Administration signals student loan forgiveness decision may be coming soon
President Joe Biden delivers remarks on the jobs report for the month of March from the State Dining Room of the White House on April 1, 2022 in Washington, DC.
Anna Moneymaker | Getty Images News | Getty Images
The tens of millions of Americans struggling with student loans may finally hear soon what, if anything, the Biden administration has decided to do on debt forgiveness.
“Not a single person in this country has paid a dime on federal student loans since the president took office,” White House press secretary Jen Psaki said during Monday’s press briefing. .
She went on to say that President Joe Biden “would make a decision on any student debt forgiveness before this pause on student loans ends.”
This pandemic-era relief suspending bills has been in effect for more than two years, and is currently scheduled to expire on August 31.
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Even before the health crisis, repayment problems were common among student borrowers.
The country’s outstanding education debt has exceeded $1.7 trillion and has placed a heavier burden on households than credit card or auto debt. It is estimated that around a quarter of student borrowers – or 10 million people – are in default.
The financial fallout from the public health crisis has only made matters worse, experts say. A recent study found that student borrowers surveyed reported a 16% chance of quickly missing a payment if the payment break ended.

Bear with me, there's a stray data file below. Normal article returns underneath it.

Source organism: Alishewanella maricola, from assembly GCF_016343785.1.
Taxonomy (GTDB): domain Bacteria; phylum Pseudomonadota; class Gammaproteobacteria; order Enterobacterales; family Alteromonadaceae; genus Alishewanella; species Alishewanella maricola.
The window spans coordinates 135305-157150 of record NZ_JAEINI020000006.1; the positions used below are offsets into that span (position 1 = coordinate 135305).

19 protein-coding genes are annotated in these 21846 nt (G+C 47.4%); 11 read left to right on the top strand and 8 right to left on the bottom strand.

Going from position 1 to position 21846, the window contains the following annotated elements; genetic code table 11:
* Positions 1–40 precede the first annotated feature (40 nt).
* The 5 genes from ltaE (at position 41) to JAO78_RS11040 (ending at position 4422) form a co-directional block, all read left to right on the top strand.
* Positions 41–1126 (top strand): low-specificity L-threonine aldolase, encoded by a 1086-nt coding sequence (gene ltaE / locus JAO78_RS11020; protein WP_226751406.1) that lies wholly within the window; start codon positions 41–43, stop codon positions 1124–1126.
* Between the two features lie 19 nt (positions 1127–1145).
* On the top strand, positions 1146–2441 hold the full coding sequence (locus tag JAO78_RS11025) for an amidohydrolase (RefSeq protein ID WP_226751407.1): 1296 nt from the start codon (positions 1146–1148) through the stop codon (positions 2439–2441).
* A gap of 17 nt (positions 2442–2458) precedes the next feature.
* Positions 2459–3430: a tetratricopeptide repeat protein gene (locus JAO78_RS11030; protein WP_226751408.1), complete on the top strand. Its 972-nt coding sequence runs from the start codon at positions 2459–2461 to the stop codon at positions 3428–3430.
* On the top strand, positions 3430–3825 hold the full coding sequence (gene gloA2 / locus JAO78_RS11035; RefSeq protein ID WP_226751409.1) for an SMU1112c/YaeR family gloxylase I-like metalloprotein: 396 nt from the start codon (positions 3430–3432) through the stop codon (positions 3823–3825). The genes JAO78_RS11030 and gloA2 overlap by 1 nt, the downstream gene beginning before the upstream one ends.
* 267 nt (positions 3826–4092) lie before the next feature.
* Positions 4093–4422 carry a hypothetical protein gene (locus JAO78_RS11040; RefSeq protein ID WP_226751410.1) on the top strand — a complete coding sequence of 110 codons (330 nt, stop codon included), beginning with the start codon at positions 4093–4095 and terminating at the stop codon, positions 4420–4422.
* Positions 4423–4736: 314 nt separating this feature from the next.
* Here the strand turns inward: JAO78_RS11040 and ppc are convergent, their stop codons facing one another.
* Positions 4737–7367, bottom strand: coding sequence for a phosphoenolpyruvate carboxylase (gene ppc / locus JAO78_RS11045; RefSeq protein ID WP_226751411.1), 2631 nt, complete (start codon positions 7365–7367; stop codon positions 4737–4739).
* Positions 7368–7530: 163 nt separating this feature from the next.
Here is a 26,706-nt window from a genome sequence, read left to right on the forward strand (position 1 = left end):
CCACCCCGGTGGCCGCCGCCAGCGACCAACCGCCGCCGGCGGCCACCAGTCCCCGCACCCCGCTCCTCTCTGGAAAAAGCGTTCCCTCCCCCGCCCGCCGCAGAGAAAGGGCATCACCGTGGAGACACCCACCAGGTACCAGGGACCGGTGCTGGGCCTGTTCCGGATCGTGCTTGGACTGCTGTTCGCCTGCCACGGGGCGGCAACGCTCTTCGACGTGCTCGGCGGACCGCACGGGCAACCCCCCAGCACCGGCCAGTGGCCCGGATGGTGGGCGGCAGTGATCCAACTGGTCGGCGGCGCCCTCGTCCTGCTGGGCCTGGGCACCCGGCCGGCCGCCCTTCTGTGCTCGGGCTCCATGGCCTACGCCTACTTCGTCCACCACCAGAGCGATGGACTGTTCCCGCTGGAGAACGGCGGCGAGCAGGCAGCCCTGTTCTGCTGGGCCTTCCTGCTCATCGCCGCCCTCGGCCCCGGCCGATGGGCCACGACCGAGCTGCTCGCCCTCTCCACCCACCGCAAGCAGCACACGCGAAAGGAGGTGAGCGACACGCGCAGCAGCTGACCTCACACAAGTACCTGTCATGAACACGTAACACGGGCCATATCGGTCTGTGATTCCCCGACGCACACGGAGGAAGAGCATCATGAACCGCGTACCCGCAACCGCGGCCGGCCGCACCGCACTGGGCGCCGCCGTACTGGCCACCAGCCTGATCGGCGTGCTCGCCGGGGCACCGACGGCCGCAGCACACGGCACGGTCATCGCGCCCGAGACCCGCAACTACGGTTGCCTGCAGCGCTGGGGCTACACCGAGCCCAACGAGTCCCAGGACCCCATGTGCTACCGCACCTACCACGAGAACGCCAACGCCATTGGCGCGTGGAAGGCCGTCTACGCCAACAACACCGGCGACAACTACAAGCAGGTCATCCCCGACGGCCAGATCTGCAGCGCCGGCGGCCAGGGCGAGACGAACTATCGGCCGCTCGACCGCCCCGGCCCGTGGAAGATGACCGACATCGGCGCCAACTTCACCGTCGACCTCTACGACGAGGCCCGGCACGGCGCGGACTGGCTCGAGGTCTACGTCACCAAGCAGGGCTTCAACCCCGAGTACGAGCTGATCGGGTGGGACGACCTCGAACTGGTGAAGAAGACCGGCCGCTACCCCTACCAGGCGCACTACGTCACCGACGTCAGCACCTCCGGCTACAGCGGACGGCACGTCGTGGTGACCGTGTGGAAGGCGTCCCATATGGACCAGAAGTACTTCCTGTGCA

Although Biden has expressed skepticism about canceling student loans in the past, another development this week suggests he may be warming to the idea.
When the topic was raised Monday with the Congressional Hispanic Caucus, the president indicated that he was currently seeking to propose some form of student debt forgiveness, according to multiple reports.
Democrats and advocates have exerted intense pressure on the president to act before midterms, pointing out that canceling student debt is a campaign promise he can keep without Congress, as much of his agenda stalled in the House and Senate.
Whether the president has the power to cancel the debt through executive action is still a matter of debate among some lawyers.
Meanwhile, opponents of student loan forgiveness say the policy forces taxpayers to foot the bill for those who have benefited from higher education and is unfair to Americans who did not attend college, have never borrowed or repaid their debt.
Proponents point out that the rising cost of a college education has left people with no choice but to borrow if they want to get a good-paying job, and that people of color and women are suffering the most from the loan system. Two-thirds of federal student debt is held by women.
According to a recent study by the Federal Reserve Bank of New York, approximately 70% of the relief from a notional $50,000 student debt forgiveness would go to people living in middle- and low-income neighborhoods.
Do you have student debt? How does it feel to wait for a decision on pardon? If you are willing to share your experience for a story, please email me at [email protected].